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What Are Public Sector Reforms?

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  • Written By: Mark Wollacott
  • Edited By: Lauren Fritsky
  • Last Modified Date: 19 October 2014
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Public sector reforms are where the government tries to change the way it operates. This tends to concern areas such as welfare, healthcare, government administration and other areas where the government has a stake. Such public sector reforms can be launched for a number of reasons. This includes budgetary reasons, political and ideological reasons, and because of an event that renders the service unfit for purpose. Reforms may cover the whole of government or specific areas of it.

There are multiple purposes for launching public sector reforms. These reforms are often led by politicians, meaning that political ideology often plays a part. There are politicians who believe the public sector should be kept to the minimum and there are those who believe it should control everything; a good balance between the two is rarely found.

Ideologically-driven public sector reforms are designed to put the stamp of the political party or politicians in charge on the government’s services. For example, a government that believes in business would try to minimize public healthcare or would try to allow companies to control things such as wasteful spending, immigration and other areas of government. The reverse may also be true; a government might reform public services by creating a national health service or by nationalizing whole industries.

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Governments need to operate within a budget. If the government, such as the Labour government in Britain between 1997 and 2010, borrows 25 percent of the money it spends, debt will eventually become unmanageable. Such public sector reforms tend to be focused on cutting as much waste as possible. The effectiveness of such reforms depends upon who is enacting them, their politics and what they aim to cut.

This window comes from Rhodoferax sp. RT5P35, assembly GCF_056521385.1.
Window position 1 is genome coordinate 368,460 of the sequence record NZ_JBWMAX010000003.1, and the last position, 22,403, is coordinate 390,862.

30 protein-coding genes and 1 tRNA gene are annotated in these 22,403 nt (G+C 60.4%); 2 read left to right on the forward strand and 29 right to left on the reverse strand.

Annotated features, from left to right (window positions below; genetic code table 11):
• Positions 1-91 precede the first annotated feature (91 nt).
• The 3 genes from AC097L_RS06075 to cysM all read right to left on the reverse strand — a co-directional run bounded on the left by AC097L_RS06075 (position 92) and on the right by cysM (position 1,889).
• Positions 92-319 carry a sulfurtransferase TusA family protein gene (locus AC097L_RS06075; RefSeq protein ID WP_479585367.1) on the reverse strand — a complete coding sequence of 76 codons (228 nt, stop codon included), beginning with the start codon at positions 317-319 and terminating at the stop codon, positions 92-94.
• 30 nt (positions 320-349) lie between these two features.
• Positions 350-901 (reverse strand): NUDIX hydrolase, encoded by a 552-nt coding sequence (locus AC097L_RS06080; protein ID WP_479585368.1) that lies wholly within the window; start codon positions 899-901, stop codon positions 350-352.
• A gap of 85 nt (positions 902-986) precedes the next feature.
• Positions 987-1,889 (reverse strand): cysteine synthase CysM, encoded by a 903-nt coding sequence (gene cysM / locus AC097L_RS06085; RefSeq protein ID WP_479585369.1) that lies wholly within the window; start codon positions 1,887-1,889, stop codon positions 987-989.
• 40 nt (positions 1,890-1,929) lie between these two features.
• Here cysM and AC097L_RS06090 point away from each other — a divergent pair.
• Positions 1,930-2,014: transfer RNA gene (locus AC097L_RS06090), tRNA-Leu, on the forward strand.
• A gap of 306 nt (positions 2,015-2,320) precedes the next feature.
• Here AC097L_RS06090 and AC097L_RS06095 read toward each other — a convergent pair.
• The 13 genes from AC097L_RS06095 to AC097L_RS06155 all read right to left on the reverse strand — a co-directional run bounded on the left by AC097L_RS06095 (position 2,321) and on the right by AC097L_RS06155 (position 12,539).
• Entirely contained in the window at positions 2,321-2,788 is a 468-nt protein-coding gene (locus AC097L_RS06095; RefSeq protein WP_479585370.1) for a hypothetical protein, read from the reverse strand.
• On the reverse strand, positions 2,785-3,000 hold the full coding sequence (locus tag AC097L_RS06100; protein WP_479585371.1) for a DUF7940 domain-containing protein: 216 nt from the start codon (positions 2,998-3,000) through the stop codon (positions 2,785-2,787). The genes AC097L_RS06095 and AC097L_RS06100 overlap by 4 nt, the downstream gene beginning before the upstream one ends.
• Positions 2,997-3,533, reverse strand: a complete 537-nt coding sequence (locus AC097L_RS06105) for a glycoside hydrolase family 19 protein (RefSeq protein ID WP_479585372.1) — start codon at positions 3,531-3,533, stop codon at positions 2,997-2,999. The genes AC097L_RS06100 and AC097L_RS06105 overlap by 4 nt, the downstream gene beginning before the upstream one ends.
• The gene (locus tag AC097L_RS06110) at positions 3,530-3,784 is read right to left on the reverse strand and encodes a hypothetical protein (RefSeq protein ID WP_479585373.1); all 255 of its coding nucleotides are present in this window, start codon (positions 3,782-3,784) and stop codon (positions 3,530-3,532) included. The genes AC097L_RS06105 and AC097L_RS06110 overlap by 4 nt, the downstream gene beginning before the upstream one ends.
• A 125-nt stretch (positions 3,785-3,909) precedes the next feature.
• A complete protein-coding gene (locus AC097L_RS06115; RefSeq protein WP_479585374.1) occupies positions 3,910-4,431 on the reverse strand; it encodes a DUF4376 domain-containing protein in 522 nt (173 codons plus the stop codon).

Cutting waste is the holy grail of public sector reforms. Such reforms tend to focus on reducing lavish pensions or increasing pension contributions, the reduction of red tape, more efficient tax regimens and the removal of highly-paid workers. In practice, however, such reforms tend to end up cutting needed jobs while protecting higher management and inefficiencies.

When a service or institution is not fit for purpose, it needs reforming. This happens because of a massive internal failure or because it has failed to modernize in line with society. Such reforms try to restructure a service, to add new elements to it and to make it better at its job. This includes new laws, budget increases, restructuring and new powers.

Public sector reforms of any kind are not easy. First, there is political opposition from other parties, and often from within the ruling party. Second, there is opposition from media opponents and interest groups. Vested interests within government will not want to have their privileges, wages or pensions cut. Such reforms often require a strong majority in government in order to force them through.

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